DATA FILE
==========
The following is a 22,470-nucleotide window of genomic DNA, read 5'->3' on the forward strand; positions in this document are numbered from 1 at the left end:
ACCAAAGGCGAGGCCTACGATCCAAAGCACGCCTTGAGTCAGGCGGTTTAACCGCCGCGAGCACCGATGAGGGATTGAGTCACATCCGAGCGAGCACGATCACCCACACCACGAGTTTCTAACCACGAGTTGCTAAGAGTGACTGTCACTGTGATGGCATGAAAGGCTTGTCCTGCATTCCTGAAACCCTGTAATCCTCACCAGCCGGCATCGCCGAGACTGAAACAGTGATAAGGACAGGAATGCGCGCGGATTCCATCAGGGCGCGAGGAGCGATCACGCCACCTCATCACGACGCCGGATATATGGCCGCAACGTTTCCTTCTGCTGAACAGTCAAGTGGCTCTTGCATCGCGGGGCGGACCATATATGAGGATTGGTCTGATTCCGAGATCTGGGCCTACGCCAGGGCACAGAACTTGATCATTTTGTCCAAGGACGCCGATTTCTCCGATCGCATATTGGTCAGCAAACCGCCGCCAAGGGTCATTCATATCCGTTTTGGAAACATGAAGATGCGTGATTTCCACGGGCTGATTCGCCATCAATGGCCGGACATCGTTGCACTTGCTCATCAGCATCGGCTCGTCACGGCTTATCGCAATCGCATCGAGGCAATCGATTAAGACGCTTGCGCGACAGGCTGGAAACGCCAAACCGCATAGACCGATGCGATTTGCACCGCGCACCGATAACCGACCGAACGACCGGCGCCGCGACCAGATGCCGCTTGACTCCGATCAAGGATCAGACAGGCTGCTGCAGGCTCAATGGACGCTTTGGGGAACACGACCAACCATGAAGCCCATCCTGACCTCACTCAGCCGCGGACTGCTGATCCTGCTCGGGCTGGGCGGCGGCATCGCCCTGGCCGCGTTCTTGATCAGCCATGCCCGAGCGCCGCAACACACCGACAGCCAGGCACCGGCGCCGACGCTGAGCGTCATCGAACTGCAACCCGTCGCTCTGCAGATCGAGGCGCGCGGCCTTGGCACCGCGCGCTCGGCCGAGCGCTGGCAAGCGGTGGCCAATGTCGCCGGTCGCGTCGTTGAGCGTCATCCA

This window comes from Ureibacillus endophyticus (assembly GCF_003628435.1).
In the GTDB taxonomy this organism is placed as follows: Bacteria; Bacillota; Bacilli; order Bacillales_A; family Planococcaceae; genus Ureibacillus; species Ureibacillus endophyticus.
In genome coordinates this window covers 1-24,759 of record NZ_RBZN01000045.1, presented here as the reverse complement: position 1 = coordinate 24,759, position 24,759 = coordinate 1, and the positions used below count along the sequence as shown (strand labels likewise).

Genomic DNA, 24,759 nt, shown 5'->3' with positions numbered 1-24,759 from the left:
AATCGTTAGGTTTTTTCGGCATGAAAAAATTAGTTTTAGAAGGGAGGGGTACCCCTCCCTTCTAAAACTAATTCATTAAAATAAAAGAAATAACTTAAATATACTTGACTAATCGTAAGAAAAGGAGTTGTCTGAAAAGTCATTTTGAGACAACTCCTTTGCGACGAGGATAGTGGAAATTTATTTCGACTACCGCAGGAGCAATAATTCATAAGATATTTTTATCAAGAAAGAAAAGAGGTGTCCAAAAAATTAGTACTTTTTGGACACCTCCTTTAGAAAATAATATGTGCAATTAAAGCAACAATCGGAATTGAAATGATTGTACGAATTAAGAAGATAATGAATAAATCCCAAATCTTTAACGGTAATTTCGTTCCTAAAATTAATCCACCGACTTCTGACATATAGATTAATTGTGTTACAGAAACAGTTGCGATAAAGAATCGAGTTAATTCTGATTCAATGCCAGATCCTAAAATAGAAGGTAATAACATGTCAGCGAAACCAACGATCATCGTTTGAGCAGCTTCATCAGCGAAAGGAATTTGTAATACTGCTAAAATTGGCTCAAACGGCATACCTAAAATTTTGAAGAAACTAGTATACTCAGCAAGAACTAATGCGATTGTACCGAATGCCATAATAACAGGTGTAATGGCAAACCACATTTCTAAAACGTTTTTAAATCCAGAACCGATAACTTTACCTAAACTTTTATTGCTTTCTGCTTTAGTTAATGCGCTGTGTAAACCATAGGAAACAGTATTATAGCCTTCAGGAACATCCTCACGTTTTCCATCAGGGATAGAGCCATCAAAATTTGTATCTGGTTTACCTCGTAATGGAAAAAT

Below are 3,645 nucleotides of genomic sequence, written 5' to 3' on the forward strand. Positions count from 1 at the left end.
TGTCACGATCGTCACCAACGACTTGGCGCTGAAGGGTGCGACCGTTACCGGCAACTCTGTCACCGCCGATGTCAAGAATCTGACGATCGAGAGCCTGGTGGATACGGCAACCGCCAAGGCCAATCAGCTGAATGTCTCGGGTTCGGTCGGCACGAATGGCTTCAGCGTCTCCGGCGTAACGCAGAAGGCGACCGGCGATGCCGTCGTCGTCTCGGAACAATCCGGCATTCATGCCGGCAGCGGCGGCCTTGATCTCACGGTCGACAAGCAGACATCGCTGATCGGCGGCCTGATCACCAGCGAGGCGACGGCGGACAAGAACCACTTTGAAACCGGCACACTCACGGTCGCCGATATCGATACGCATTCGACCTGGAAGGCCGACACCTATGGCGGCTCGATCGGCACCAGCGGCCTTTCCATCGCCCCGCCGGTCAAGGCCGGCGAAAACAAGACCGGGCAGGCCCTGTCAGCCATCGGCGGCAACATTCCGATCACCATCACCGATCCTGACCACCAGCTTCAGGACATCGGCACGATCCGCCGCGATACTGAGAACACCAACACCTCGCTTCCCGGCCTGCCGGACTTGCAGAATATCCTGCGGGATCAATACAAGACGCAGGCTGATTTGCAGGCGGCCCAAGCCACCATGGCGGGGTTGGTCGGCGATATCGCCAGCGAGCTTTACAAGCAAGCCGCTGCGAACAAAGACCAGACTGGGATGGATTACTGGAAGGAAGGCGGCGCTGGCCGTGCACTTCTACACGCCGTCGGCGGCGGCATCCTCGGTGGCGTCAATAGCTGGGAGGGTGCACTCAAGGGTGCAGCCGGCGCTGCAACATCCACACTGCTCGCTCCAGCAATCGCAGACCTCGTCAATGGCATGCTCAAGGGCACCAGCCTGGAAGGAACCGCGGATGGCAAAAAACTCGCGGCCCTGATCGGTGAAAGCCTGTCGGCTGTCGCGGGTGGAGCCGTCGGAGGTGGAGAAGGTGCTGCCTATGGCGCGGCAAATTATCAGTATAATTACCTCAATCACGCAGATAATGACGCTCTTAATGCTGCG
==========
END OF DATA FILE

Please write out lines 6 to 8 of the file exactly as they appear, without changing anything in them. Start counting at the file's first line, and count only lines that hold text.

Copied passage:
Genomic DNA, 24,759 nt, shown 5'->3' with positions numbered 1-24,759 from the left:
AATCGTTAGGTTTTTTCGGCATGAAAAAATTAGTTTTAGAAGGGAGGGGTACCCCTCCCTTCTAAAACTAATTCATTAAAATAAAAGAAATAACTTAAATATACTTGACTAATCGTAAGAAAAGGAGTTGTCTGAAAAGTCATTTTGAGACAACTCCTTTGCGACGAGGATAGTGGAAATTTATTTCGACTACCGCAGGAGCAATAATTCATAAGATATTTTTATCAAGAAAGAAAAGAGGTGTCCAAAAAATTAGTACTTTTTGGACACCTCCTTTAGAAAATAATATGTGCAATTAAAGCAACAATCGGAATTGAAATGATTGTACGAATTAAGAAGATAATGAATAAATCCCAAATCTTTAACGGTAATTTCGTTCCTAAAATTAATCCACCGACTTCTGACATATAGATTAATTGTGTTACAGAAACAGTTGCGATAAAGAATCGAGTTAATTCTGATTCAATGCCAGATCCTAAAATAGAAGGTAATAACATGTCAGCGAAACCAACGATCATCGTTTGAGCAGCTTCATCAGCGAAAGGAATTTGTAATACTGCTAAAATTGGCTCAAACGGCATACCTAAAATTTTGAAGAAACTAGTATACTCAGCAAGAACTAATGCGATTGTACCGAATGCCATAATAACAGGTGTAATGGCAAACCACATTTCTAAAACGTTTTTAAATCCAGAACCGATAACTTTACCTAAACTTTTATTGCTTTCTGCTTTAGTTAATGCGCTGTGTAAACCATAGGAAACAGTATTATAGCCTTCAGGAACATCCTCACGTTTTCCATCAGGGATAGAGCCATCAAAATTTGTATCTGGTTTACCTCGTAATGGAAAAAT

Below are 3,645 nucleotides of genomic sequence, written 5' to 3' on the forward strand. Positions count from 1 at the left end.